The goods industry is also facing strained resources. For example, the already struggling automotive industry has a high concentration of factories in Wuhan, and may cut production by 15% due to shuttered plants. The Wuhan Port usually clears 1.5 million containers of goods and thousands of coal, steel, crude and fertilizer cargoes per year. A current ban on entry is leaving many cargo ships moored down river and businesses without critical supplies.
Investors made their concerns felt as the outbreak sent markets tumbling. The Shanghai and Shenzhen stock exchanges dropped by 8.7% and 9.1% respectively, their worst losses since 2015. To mitigate liquidity pressures and calm investor fears, the People’s Bank of China injected RMB 1.2 trillion (USD 173 billion) into the financial system and has lowered certain interest rates, reducing lending pressures on banks. Some local authorities have also delayed tax and rent payments.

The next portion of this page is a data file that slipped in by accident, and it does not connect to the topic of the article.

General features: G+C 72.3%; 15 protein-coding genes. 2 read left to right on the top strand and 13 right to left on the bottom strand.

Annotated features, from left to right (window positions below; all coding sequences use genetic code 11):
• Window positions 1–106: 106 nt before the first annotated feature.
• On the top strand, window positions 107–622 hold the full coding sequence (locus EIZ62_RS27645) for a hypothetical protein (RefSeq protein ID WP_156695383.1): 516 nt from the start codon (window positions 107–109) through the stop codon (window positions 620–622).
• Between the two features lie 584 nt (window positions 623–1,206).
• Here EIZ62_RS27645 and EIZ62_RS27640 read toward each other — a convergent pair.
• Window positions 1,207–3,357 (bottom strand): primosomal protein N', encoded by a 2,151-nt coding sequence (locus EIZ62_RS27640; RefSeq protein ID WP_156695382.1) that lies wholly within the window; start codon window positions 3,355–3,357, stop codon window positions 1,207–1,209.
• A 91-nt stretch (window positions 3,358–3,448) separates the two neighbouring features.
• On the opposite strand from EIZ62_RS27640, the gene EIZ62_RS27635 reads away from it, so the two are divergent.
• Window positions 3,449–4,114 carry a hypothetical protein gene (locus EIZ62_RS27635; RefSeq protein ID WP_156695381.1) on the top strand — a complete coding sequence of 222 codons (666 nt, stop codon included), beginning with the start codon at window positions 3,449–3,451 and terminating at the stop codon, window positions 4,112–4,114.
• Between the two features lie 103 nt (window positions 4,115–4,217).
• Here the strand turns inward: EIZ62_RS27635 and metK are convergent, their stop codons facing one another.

Nevertheless, HR pressures, limited household spending and continued market uncertainty will require sustained policy support for businesses as long as the crisis continues. This is especially true for small and medium sized enterprises, which are unlikely to have the resources necessary to sustain themselves through a protracted crisis.